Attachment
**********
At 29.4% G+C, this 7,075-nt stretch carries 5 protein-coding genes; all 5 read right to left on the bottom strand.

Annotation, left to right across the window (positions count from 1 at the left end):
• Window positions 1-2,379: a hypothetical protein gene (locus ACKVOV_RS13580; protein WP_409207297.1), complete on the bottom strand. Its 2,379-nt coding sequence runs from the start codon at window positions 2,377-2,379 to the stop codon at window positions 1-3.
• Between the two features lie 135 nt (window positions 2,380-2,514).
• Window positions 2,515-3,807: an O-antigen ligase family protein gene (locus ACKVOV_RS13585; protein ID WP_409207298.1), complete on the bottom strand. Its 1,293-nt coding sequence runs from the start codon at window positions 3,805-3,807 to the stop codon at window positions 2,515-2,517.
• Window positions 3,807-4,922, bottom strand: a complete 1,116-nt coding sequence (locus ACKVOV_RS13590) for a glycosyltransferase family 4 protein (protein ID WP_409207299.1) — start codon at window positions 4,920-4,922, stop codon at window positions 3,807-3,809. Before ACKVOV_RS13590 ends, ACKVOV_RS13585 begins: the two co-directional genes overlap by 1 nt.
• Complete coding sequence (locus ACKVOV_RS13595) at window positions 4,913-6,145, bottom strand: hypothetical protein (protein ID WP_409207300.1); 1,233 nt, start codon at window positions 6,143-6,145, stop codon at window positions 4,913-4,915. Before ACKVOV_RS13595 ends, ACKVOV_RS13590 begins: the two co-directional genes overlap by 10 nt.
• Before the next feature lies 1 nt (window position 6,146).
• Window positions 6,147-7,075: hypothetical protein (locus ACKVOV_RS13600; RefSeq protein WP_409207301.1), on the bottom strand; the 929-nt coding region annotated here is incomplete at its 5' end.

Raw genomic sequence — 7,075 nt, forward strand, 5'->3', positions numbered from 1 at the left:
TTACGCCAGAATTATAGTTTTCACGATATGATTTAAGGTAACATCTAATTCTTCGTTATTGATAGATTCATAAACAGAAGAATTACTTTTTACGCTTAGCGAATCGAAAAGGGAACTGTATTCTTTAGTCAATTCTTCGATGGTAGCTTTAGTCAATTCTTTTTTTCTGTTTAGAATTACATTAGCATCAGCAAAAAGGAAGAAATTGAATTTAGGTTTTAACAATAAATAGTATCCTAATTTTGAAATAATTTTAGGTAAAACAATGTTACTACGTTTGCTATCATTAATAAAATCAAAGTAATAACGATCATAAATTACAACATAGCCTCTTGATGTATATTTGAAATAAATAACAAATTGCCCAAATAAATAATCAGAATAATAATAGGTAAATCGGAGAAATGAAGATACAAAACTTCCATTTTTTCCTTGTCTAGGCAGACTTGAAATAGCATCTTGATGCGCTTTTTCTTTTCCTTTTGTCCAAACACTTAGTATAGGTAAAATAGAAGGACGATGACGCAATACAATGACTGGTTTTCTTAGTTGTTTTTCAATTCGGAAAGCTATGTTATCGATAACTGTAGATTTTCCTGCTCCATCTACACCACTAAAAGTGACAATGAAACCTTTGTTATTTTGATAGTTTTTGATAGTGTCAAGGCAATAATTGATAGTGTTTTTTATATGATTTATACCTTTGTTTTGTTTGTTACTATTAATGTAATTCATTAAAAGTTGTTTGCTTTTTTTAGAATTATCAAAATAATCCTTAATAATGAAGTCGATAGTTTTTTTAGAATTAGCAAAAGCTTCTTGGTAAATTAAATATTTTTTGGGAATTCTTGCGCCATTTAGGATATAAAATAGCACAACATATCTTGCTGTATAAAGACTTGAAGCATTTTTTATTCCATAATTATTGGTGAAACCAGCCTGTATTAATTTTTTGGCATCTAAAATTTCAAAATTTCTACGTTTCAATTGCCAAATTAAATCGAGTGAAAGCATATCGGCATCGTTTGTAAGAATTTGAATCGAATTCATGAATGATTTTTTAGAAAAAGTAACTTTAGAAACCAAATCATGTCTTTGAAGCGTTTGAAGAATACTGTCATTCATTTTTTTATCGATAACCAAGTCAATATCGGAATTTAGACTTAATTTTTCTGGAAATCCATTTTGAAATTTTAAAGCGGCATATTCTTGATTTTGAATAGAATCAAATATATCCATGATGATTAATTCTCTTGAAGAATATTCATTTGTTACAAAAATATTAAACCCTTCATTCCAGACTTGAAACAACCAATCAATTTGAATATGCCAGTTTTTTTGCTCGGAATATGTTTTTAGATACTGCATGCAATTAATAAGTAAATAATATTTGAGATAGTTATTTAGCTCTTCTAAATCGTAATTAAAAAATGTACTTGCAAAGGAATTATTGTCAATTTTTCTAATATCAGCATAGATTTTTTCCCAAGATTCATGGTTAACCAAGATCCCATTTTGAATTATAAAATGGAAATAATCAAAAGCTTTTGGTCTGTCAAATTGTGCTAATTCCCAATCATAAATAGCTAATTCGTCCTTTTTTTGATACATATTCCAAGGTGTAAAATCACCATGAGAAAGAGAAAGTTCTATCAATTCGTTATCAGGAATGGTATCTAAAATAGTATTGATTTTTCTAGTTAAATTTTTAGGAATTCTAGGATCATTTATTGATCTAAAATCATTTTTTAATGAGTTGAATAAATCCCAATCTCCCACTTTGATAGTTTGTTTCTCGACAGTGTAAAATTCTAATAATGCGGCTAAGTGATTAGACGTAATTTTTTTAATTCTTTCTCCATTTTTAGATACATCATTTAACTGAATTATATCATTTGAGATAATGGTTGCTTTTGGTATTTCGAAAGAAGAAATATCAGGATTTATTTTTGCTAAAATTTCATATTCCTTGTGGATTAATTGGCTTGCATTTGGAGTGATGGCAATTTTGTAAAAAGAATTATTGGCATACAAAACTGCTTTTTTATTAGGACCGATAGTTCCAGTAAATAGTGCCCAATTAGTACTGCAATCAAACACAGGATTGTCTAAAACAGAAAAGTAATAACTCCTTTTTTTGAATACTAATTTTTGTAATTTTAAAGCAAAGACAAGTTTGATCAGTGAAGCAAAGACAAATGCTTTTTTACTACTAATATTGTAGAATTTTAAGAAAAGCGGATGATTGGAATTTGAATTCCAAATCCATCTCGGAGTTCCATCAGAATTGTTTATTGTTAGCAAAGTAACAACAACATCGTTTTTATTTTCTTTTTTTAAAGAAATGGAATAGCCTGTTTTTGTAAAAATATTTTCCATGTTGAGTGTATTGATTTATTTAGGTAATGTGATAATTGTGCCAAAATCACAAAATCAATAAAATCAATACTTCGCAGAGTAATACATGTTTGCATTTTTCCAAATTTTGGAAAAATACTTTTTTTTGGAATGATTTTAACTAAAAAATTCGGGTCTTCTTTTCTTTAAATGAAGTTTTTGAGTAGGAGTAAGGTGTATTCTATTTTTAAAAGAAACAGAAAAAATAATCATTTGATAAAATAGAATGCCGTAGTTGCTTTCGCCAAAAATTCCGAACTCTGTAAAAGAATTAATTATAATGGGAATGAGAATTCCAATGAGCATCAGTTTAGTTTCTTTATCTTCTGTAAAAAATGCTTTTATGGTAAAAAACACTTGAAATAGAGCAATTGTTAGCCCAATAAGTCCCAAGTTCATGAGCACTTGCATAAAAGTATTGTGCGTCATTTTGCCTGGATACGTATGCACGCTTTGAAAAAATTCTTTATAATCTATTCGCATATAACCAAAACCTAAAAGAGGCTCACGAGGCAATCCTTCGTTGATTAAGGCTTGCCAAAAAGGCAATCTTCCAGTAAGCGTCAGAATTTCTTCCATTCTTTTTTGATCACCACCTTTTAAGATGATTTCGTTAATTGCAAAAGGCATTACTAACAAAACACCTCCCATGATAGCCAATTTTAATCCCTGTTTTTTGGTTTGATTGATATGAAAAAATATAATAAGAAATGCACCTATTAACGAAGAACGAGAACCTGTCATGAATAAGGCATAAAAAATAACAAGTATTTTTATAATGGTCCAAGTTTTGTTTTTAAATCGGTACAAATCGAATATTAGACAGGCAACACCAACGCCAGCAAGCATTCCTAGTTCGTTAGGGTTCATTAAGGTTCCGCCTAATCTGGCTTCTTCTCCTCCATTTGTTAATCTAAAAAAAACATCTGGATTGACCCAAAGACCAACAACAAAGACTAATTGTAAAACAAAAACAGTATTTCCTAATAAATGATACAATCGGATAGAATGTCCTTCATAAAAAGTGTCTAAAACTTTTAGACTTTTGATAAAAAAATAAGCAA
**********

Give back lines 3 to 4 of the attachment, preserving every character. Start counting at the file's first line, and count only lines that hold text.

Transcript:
• Window positions 1-2,379: a hypothetical protein gene (locus ACKVOV_RS13580; protein WP_409207297.1), complete on the bottom strand. Its 2,379-nt coding sequence runs from the start codon at window positions 2,377-2,379 to the stop codon at window positions 1-3.
• Between the two features lie 135 nt (window positions 2,380-2,514).